It's my genuine belief that, when the ball in Times Square dropped and displayed the year "2000" nine years ago, something must have occurred to transform our nation and the world into a permanent version of "Alice in Wonderland."
Early in the decade, America sustained an unimaginably devastating attack on our soil, and yet the media refuse to do more than mention in seeming embarrassment that Islamic terrorists were responsible — and are probably trying to it again.
We quickly came to recognize that the hiding place for those who want to kill us was Afghanistan. So we went there in force and cleaned it up a bit. Later, we let it simmer. Now we have a president who once declared this the necessary war, and yet who now isn't sure he wants to send the additional troops there to try to keep this breeding ground of evil from becoming a permanent base for future attacks on America.
Fiscally, we have seen a Republican administration and Congress, and now an all-Democratic government, go to town spending money with reckless abandon and printing money like rolls of toilet paper to keep up with our unbridled expenditures.
Now I see schoolchildren in a public school somewhere chanting and singing a song praising our president with lyrics that steal lines from the old religious song "Yes, Jesus Loves Me." Just a few decades ago, such antics would have been reserved for Chairman Mao in China.
What is the world coming to?
Not in a million years did I ever believe that, in one year alone, there would be an attempt to create what basically would be a backdoor national healthcare system, an effort to tax companies for "energy emissions" and the creation of so many new positions in the White House as to force any remake of the television series "West Wing" to have a cast of at least a thousand.
Our race relations are not any better, but not because there are giant crowds of racists everywhere. Instead, it seems that every time anyone has any criticism of our president, who happens to be black and who happened to get elected because of a large number of white votes, that person is labeled a racist.
For eight painful years, I had to watch George W. Bush serve as president. He was a really nice man with a permanent goofy look on his face and a real talent for fumbling his words in public. All the while his brother Jeb, who is as sharp as edged flint, played a distant second fiddle as governor of Florida. It made no sense.
But then nothing has in this crazy decade.
And it just gets crazier. Who would have ever guessed that America would strand our allies in Eastern Europe by dropping the missile defense program? Or that the leader of our government would have the power basically to fire the president of General Motors? None of this could have seemed imaginable just a decade ago.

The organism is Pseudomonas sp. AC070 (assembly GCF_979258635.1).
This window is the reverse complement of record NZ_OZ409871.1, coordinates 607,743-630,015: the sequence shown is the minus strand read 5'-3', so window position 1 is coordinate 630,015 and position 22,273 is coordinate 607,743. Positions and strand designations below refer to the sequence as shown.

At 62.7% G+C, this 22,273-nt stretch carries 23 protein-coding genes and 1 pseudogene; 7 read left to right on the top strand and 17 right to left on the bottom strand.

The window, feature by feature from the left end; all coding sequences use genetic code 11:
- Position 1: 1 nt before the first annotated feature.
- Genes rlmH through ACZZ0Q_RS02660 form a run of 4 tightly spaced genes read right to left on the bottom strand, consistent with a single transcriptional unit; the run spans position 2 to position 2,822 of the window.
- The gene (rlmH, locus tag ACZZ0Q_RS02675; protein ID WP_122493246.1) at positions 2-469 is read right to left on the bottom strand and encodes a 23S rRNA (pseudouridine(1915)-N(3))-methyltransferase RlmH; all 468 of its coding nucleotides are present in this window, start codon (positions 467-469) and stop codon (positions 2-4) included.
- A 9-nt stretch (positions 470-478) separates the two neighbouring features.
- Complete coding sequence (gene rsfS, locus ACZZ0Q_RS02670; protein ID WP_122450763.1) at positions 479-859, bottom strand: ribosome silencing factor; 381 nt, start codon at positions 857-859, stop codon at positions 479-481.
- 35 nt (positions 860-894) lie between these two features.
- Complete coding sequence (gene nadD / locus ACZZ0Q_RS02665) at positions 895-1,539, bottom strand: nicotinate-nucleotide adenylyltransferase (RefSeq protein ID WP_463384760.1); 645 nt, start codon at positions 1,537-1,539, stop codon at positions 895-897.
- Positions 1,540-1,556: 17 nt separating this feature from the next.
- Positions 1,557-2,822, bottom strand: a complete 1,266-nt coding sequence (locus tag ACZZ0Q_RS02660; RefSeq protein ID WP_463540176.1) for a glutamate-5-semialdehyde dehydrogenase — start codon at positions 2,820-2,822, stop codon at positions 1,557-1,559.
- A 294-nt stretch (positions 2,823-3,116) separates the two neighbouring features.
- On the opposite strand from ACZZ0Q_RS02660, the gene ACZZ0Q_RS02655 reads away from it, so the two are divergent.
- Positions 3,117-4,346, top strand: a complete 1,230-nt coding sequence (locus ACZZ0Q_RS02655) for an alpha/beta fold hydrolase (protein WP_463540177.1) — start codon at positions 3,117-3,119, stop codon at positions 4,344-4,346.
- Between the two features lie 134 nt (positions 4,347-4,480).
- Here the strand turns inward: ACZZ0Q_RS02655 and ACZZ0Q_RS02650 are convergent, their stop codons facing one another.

But now I've seen it all. Yes, I have endured the viewing — along with certain family members — of such TV rubbish as "The Real Housewives of New Jersey," which features a collection of halfway well-dressed roller-derby types. I've also seen that show's cousin, set in my hometown, "The Real Housewives of Atlanta." Its characters put the "low" back in "low class."
But Tom DeLay beats them all. The former "Hammer" of the U.S. House of Representatives is dancing his way across the TV screen. Surely this is one of those signs that the end is near.
If you feel anything like I do, then you feel like you've had nearly nine years of the flu. Awakening from one fever-induced nightmare — the 2000 election recount — to another and another. And all the while scared to death that some momentary boom in the economy will turn into another downturn that assures you will be working until you are 90. Except that if you're 90 right now, all you can do is join the unemployment line.
Occasionally, I have to step back, chuckle and take note of just how wild the 2000s have been. And now we have an alarmist group that believes the world will come to an end in 2012.
Well, I have news for them: You will know it by a sign. Bill Clinton will be in the center spot on "Hollywood Squares."
Matt Towery is author of the new book, "Paranoid Nation: The Real Story of the 2009 Fight for the Presidency." He heads the polling and political information firm InsiderAdvantage.
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